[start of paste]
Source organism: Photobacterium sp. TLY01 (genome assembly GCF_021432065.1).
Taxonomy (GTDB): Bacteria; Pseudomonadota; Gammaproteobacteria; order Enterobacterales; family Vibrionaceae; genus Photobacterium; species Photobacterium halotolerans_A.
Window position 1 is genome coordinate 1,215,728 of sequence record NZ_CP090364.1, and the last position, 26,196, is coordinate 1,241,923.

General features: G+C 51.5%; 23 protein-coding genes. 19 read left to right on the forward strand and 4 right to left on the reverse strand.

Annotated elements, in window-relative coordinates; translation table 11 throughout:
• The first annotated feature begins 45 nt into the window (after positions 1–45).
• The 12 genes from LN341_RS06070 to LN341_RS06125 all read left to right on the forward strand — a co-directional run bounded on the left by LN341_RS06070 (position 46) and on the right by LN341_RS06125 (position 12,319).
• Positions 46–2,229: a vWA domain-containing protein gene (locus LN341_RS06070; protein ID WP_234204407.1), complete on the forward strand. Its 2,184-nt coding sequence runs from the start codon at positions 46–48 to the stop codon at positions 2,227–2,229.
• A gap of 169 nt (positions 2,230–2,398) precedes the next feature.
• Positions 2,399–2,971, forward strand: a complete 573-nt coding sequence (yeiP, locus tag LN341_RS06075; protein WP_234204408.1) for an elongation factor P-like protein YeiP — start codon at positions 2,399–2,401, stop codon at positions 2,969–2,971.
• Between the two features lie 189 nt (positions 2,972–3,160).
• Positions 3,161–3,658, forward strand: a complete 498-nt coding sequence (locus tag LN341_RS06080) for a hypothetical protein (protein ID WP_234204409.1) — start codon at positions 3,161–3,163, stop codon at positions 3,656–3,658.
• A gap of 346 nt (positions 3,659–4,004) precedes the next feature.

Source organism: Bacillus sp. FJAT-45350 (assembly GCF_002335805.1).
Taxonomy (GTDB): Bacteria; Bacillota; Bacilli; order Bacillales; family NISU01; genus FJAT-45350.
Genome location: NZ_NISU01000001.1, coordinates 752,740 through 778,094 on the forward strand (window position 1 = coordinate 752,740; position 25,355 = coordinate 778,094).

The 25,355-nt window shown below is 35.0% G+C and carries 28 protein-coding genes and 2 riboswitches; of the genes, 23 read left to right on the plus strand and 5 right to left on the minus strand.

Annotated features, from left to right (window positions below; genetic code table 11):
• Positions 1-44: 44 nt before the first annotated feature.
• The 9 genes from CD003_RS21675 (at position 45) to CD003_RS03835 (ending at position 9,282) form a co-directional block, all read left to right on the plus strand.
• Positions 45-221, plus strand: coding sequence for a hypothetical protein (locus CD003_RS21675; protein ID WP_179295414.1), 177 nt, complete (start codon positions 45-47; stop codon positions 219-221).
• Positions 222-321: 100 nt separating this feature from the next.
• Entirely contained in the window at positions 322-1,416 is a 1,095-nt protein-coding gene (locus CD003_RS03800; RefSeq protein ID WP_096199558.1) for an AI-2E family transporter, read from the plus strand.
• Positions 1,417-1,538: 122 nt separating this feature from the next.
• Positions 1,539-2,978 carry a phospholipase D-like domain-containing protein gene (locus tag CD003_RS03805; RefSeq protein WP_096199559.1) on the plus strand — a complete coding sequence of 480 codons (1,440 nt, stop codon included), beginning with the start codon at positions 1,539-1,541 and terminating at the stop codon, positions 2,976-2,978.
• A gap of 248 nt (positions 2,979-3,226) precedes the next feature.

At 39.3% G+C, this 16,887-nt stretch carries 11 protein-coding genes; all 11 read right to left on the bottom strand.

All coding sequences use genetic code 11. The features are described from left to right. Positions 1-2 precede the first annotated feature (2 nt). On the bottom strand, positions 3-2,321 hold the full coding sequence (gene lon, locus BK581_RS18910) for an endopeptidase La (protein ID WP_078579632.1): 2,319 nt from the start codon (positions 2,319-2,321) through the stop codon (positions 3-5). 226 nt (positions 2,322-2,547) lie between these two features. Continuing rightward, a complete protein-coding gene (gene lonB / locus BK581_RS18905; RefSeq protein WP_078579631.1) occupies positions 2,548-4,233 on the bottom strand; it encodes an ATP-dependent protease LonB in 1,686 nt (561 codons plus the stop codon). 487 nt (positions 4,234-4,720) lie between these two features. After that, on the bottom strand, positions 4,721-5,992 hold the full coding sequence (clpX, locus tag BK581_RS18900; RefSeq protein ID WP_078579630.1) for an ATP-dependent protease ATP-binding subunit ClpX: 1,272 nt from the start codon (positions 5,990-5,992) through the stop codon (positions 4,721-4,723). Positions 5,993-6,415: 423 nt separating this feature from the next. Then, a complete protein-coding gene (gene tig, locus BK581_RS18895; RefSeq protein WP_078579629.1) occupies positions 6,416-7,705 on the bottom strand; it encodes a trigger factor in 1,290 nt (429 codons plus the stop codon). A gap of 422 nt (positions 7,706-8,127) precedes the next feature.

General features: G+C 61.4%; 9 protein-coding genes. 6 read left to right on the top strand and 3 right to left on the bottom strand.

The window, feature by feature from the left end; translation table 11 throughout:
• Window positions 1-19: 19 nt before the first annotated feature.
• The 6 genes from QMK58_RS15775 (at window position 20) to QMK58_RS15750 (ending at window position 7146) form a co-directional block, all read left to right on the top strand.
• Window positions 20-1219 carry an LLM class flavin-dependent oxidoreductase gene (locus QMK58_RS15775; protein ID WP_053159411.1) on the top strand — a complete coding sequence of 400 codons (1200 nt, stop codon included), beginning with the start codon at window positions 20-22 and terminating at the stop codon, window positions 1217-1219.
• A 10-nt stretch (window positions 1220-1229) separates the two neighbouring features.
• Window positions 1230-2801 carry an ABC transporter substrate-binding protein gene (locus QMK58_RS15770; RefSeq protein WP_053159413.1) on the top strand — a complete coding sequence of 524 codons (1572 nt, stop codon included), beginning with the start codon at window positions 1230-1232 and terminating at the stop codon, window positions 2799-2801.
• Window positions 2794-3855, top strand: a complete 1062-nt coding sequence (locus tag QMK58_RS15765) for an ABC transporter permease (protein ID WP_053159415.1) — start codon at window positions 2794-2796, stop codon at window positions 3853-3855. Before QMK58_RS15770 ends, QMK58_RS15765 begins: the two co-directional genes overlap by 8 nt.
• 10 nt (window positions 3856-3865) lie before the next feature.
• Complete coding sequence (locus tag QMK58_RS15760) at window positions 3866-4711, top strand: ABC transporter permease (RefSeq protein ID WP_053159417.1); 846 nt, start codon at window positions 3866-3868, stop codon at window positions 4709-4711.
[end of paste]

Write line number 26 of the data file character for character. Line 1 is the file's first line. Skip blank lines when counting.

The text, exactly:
• A gap of 248 nt (positions 2,979-3,226) precedes the next feature.